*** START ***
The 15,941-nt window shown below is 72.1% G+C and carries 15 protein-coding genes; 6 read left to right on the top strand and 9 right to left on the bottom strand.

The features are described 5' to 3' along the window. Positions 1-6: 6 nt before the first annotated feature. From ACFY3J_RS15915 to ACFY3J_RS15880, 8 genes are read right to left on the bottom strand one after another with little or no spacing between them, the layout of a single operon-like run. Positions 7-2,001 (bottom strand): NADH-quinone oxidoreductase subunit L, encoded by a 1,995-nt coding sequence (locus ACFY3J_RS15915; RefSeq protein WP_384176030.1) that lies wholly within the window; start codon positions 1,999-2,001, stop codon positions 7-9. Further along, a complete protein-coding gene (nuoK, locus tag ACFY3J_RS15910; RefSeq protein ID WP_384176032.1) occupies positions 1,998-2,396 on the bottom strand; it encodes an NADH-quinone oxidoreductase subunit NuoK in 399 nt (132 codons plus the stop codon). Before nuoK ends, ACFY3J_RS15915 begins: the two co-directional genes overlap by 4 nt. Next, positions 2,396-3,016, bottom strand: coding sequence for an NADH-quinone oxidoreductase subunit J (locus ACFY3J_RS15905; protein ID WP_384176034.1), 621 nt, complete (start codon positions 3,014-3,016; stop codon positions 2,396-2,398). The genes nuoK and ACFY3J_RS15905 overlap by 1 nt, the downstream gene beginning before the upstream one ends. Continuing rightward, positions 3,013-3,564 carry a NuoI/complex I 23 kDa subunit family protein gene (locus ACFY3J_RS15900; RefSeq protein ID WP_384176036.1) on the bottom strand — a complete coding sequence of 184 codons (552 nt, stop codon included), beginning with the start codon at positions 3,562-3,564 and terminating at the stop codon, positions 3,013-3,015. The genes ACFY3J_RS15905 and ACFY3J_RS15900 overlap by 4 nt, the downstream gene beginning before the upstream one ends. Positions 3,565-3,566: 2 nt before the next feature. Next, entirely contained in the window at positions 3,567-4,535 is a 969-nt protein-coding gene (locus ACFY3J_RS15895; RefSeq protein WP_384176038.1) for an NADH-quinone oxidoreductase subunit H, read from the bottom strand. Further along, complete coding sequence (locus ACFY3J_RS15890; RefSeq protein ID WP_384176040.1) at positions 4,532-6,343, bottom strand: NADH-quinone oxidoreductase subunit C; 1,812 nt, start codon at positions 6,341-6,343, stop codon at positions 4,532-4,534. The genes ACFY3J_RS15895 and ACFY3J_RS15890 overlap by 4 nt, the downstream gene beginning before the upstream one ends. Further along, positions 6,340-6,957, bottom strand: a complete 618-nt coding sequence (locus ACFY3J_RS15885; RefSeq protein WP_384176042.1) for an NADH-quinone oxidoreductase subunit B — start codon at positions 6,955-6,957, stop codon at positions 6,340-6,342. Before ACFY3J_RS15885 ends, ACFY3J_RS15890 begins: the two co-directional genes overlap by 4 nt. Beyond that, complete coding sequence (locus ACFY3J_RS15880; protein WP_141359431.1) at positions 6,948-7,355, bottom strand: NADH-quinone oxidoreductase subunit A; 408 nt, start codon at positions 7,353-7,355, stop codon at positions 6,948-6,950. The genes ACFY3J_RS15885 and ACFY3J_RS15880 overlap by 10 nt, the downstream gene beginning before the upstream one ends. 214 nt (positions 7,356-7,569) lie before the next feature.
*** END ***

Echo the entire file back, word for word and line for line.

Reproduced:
The 15,941-nt window shown below is 72.1% G+C and carries 15 protein-coding genes; 6 read left to right on the top strand and 9 right to left on the bottom strand.

The features are described 5' to 3' along the window. Positions 1-6: 6 nt before the first annotated feature. From ACFY3J_RS15915 to ACFY3J_RS15880, 8 genes are read right to left on the bottom strand one after another with little or no spacing between them, the layout of a single operon-like run. Positions 7-2,001 (bottom strand): NADH-quinone oxidoreductase subunit L, encoded by a 1,995-nt coding sequence (locus ACFY3J_RS15915; RefSeq protein WP_384176030.1) that lies wholly within the window; start codon positions 1,999-2,001, stop codon positions 7-9. Further along, a complete protein-coding gene (nuoK, locus tag ACFY3J_RS15910; RefSeq protein ID WP_384176032.1) occupies positions 1,998-2,396 on the bottom strand; it encodes an NADH-quinone oxidoreductase subunit NuoK in 399 nt (132 codons plus the stop codon). Before nuoK ends, ACFY3J_RS15915 begins: the two co-directional genes overlap by 4 nt. Next, positions 2,396-3,016, bottom strand: coding sequence for an NADH-quinone oxidoreductase subunit J (locus ACFY3J_RS15905; protein ID WP_384176034.1), 621 nt, complete (start codon positions 3,014-3,016; stop codon positions 2,396-2,398). The genes nuoK and ACFY3J_RS15905 overlap by 1 nt, the downstream gene beginning before the upstream one ends. Continuing rightward, positions 3,013-3,564 carry a NuoI/complex I 23 kDa subunit family protein gene (locus ACFY3J_RS15900; RefSeq protein ID WP_384176036.1) on the bottom strand — a complete coding sequence of 184 codons (552 nt, stop codon included), beginning with the start codon at positions 3,562-3,564 and terminating at the stop codon, positions 3,013-3,015. The genes ACFY3J_RS15905 and ACFY3J_RS15900 overlap by 4 nt, the downstream gene beginning before the upstream one ends. Positions 3,565-3,566: 2 nt before the next feature. Next, entirely contained in the window at positions 3,567-4,535 is a 969-nt protein-coding gene (locus ACFY3J_RS15895; RefSeq protein WP_384176038.1) for an NADH-quinone oxidoreductase subunit H, read from the bottom strand. Further along, complete coding sequence (locus ACFY3J_RS15890; RefSeq protein ID WP_384176040.1) at positions 4,532-6,343, bottom strand: NADH-quinone oxidoreductase subunit C; 1,812 nt, start codon at positions 6,341-6,343, stop codon at positions 4,532-4,534. The genes ACFY3J_RS15895 and ACFY3J_RS15890 overlap by 4 nt, the downstream gene beginning before the upstream one ends. Further along, positions 6,340-6,957, bottom strand: a complete 618-nt coding sequence (locus ACFY3J_RS15885; RefSeq protein WP_384176042.1) for an NADH-quinone oxidoreductase subunit B — start codon at positions 6,955-6,957, stop codon at positions 6,340-6,342. Before ACFY3J_RS15885 ends, ACFY3J_RS15890 begins: the two co-directional genes overlap by 4 nt. Beyond that, complete coding sequence (locus ACFY3J_RS15880; protein WP_141359431.1) at positions 6,948-7,355, bottom strand: NADH-quinone oxidoreductase subunit A; 408 nt, start codon at positions 7,353-7,355, stop codon at positions 6,948-6,950. The genes ACFY3J_RS15885 and ACFY3J_RS15880 overlap by 10 nt, the downstream gene beginning before the upstream one ends. 214 nt (positions 7,356-7,569) lie before the next feature.